Now that our black beans have been cut by hand, all of the ingredients can be added to the spice grinder at once, and then ground to a fine powder. Once the spice has been ground blended with a one and a quarter cup of the base, then it can be stored just as we did our base. I would however if at all possible allow the flavors to blend and meld in the base itself for 48 hours before using it for the first time.

The next plan I’ll show you is our Mediterranean blend and to our one and a quarter cup base we will add one tablespoon of oregano, half a tablespoon of marjoram, half tablespoon of cumin, a half tablespoon of sumac Berry, a half tablespoon of dried lemon peel, a half tablespoon of Aleppo pepper, and one tablespoon of smoked Spanish paprika. When designing these ethnic blends, it’s a rather broad mingling of all the different cultures. We have Turkish oregano, we have marjoram from Greece. I have sumac berries again from Turkey. The sumac allows us to incorporate a brightness and a red berry flavor into the rub without the addition of acids which would compete with the shard near Cabernet. Whole cumin if available toast and then ground. The Turkish Aleppo pepper is a sweet roasted pepper that imparts very little heat, and the smoked Spanish paprika comes from the Basque region. These are smoked over open fires and there’s nothing else like it and I really think that captures the Mediterranean and makes it a distinctive rub, but the procedure for finishing our BLEND is the same as the Asian, all of these ingredients which would equal approximately four tablespoons are added to our one and a quarter cups of the base blend. Now for our final rub, we will do our Indian rub.

To our base, we will add three teaspoons of cumin. I recommend using whole cumin toasting, two teaspoons of coriander, whole coriander again very fleeting with essential oils toasted right in advance, two teaspoons of fennel pollen to get that great anise flavor that works well with a Cabernet. Two teaspoons of turmeric is a substitute for saffron that’s gonna bring us a bright color in a very distinct and unique flavor. Two teaspoons of ground ginger these are the cardamom pods this is readily available on most baking sections ground but if you can find the pods again toast and grind and if you don’t have the time or cannot locate any of these whole ingredients I recommend and this is from penzeys as well this is their Maharaja curry paste is very mild in heat but it is the best peppers the best saffron from Kashmir available. This is an excellent substitute and all-around curry powder to pair with one. I recommend when pairing with wine to use a mild curry where this is very low in heat and heat will bring out the alcohol and wine it doesn’t pair well. This would be considered a medium to sweet curry. Once you have this in your clipboard, it’s easy to grab whatever proteins are available, whatever someone brings over potluck, put your own spin on it, and then either grill it slowly, cook it using whatever cooking preparation you’re using that day. But you’re one step ahead and you’re customizing that meal.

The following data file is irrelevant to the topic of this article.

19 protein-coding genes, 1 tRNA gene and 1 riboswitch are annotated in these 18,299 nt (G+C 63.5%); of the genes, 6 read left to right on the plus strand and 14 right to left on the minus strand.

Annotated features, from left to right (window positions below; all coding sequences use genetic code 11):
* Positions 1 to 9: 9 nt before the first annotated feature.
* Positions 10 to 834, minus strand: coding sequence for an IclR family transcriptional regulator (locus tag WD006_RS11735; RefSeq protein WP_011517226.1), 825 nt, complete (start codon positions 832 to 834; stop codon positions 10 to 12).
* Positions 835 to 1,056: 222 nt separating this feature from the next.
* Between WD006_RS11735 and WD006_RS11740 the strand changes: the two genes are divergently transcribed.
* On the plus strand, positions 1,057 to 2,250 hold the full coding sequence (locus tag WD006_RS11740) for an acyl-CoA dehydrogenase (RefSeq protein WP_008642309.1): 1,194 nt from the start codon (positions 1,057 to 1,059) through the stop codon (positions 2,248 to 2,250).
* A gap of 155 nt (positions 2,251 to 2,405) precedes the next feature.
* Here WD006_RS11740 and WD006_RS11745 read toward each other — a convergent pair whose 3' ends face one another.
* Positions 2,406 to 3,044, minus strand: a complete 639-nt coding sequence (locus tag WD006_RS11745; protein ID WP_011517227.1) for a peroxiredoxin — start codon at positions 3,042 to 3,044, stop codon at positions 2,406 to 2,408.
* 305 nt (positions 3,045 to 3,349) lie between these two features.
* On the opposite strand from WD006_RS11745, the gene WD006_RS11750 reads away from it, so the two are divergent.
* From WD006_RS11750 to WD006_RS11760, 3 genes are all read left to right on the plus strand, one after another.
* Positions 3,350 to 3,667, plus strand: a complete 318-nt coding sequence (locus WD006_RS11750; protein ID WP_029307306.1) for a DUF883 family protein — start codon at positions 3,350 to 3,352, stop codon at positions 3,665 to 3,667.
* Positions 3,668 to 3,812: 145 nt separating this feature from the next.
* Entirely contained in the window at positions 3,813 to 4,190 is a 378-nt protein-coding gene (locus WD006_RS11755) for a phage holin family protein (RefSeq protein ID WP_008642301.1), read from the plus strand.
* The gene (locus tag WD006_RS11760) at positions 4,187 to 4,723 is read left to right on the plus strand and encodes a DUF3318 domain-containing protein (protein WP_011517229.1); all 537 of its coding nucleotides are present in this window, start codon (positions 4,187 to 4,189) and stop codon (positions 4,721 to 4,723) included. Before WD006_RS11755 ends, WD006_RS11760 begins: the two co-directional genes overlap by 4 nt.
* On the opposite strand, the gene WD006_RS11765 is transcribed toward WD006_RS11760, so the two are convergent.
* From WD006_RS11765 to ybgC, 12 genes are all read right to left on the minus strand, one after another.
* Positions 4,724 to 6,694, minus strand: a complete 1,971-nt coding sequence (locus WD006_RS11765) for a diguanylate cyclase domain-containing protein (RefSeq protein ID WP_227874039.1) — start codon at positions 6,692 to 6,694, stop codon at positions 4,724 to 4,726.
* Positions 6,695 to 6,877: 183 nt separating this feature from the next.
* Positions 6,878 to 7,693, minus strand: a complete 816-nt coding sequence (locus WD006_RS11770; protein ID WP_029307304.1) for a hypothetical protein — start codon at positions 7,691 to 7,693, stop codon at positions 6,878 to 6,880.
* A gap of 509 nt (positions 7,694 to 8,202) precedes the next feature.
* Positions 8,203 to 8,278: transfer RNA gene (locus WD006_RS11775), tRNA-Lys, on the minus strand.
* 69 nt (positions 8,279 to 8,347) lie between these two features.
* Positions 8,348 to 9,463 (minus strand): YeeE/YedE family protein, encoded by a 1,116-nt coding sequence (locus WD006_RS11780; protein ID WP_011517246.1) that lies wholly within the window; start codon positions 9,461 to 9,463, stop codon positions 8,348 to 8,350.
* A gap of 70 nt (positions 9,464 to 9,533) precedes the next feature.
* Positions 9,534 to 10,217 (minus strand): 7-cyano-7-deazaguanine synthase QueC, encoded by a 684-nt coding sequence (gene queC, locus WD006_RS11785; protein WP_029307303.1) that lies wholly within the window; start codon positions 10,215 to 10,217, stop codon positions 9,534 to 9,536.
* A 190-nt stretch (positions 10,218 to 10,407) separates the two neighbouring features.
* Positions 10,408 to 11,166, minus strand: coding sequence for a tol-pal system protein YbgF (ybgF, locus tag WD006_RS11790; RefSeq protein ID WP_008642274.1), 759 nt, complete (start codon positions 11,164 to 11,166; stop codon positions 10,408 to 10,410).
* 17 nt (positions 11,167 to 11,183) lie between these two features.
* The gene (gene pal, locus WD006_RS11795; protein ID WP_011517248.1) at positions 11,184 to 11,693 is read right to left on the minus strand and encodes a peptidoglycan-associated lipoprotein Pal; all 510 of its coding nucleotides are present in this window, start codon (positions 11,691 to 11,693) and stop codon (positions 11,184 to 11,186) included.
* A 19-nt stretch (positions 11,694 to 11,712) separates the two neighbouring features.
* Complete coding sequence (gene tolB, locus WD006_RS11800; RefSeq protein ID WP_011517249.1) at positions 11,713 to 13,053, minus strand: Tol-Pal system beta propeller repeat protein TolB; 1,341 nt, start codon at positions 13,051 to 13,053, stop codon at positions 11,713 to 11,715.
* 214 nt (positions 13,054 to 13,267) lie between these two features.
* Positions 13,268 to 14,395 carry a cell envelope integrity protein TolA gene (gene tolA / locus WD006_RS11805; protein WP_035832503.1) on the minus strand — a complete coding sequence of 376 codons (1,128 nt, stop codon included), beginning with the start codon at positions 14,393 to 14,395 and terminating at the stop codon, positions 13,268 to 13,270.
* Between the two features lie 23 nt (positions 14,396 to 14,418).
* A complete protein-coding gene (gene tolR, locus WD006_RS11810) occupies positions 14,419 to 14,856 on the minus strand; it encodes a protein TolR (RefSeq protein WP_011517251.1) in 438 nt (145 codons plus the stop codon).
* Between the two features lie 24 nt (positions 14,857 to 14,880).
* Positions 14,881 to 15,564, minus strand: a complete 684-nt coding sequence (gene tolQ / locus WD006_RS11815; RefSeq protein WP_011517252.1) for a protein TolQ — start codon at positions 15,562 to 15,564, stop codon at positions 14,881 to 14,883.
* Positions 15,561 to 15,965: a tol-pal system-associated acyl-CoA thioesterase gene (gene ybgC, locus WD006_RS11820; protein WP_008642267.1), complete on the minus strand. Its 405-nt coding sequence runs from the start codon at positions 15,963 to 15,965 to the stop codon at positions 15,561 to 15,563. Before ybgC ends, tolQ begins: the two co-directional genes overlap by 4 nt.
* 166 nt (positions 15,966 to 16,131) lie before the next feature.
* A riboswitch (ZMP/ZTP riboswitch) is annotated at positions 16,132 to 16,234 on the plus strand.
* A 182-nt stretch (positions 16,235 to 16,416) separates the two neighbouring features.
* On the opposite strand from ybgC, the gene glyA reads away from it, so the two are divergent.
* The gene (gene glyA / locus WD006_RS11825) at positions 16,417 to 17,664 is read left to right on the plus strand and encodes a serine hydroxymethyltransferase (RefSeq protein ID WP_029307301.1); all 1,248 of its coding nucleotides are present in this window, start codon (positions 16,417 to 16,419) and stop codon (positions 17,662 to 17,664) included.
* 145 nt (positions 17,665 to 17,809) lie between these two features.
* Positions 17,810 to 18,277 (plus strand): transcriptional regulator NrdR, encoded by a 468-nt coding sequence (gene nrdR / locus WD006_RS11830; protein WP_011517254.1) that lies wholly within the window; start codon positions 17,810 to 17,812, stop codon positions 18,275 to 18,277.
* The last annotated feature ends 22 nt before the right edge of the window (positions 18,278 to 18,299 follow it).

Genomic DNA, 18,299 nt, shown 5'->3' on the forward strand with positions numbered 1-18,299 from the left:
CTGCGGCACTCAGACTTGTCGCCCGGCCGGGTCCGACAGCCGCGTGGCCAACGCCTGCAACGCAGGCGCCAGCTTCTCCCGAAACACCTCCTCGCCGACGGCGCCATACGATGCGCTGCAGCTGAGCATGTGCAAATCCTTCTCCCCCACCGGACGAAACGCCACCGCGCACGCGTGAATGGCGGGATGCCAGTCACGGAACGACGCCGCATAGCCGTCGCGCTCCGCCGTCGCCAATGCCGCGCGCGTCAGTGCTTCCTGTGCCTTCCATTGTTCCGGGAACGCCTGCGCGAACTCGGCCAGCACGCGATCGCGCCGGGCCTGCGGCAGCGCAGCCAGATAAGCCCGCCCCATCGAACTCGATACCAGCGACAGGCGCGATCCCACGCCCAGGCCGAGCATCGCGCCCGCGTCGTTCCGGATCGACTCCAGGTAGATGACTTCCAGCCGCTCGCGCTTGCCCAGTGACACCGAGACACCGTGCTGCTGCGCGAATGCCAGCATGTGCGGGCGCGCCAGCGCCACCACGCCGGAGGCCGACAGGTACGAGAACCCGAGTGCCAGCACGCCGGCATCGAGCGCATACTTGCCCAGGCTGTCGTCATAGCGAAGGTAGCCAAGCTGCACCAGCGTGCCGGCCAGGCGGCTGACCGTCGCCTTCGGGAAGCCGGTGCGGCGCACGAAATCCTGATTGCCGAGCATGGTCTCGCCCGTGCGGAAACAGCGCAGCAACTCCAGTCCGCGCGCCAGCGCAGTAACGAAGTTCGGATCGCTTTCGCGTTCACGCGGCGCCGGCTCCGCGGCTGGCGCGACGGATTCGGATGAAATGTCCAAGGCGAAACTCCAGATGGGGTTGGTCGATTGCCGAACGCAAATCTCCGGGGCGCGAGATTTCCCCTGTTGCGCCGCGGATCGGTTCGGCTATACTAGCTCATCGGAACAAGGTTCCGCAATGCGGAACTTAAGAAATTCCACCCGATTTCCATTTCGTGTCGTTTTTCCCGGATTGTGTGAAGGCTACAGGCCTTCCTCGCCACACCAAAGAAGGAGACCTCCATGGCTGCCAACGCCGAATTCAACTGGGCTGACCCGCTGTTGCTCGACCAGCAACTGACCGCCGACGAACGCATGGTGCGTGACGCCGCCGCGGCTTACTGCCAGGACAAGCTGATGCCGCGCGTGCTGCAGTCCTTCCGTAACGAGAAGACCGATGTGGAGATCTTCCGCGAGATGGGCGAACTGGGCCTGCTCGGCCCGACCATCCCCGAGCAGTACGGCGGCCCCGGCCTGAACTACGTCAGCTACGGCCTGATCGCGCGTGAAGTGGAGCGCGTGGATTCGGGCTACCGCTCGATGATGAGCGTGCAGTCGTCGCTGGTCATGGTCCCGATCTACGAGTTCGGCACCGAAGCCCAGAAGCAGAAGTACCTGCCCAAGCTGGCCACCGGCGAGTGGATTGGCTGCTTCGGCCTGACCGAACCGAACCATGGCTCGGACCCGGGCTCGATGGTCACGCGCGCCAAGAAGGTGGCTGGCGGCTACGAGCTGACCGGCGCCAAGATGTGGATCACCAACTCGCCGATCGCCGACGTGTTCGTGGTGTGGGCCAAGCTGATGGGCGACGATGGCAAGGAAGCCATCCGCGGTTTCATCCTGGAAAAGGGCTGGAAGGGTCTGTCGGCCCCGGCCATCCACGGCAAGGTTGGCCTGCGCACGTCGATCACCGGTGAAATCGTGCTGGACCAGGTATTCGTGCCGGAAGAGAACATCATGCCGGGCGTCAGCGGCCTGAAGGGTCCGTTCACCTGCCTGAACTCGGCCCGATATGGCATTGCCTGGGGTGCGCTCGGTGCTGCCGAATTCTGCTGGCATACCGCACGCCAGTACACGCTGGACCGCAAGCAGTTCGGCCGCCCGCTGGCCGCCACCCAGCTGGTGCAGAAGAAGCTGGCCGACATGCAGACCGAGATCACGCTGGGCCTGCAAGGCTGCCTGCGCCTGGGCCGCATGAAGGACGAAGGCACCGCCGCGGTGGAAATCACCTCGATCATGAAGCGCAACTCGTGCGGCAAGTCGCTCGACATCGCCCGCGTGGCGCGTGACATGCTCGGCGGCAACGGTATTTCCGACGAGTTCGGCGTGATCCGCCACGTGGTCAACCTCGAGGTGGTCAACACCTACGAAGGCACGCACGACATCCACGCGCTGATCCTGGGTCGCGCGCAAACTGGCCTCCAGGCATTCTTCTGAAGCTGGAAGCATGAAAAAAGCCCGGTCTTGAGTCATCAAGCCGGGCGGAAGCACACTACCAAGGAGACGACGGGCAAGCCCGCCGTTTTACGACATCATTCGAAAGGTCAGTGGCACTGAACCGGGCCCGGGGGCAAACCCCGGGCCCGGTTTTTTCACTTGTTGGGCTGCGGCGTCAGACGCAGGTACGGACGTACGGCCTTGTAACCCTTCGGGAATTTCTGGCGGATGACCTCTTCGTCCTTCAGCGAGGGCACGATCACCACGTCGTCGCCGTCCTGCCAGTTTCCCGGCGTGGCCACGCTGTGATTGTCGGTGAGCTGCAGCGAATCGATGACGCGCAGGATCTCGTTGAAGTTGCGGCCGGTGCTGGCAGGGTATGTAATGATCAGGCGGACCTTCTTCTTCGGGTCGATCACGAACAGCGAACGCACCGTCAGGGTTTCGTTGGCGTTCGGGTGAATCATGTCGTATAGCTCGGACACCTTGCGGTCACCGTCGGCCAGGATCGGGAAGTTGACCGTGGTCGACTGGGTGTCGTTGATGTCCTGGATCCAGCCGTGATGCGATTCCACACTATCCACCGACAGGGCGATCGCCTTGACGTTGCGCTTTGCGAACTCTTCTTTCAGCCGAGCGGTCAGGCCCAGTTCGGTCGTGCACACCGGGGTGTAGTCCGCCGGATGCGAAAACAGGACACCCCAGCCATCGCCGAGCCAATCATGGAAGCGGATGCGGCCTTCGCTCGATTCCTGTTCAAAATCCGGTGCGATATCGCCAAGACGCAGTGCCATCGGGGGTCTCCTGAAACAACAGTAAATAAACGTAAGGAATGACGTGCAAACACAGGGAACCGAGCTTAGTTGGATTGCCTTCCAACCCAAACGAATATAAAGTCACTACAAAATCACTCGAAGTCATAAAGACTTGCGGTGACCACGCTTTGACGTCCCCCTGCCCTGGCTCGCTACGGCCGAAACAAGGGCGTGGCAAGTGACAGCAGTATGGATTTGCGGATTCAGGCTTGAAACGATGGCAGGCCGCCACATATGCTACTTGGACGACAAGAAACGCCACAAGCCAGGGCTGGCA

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About the Author

Growing up in Hawaii, Todd Knoll developed a strong connection to the land and the ocean at an early age. As executive chef at Jordan Winery, he grows hundreds of heirloom vegetables, fruits and herbs, cooks hors d’oeuvres and meals for guests, makes olive oil, and tends to the estate’s honeybees and chickens. A visual artist at heart, Chef Knoll spends his free time with his son and wife, Nitsa Knoll, exploring the diverse terrain of Sonoma County with camera and pencil in hand, capturing moments in nature to inspire his next recipe.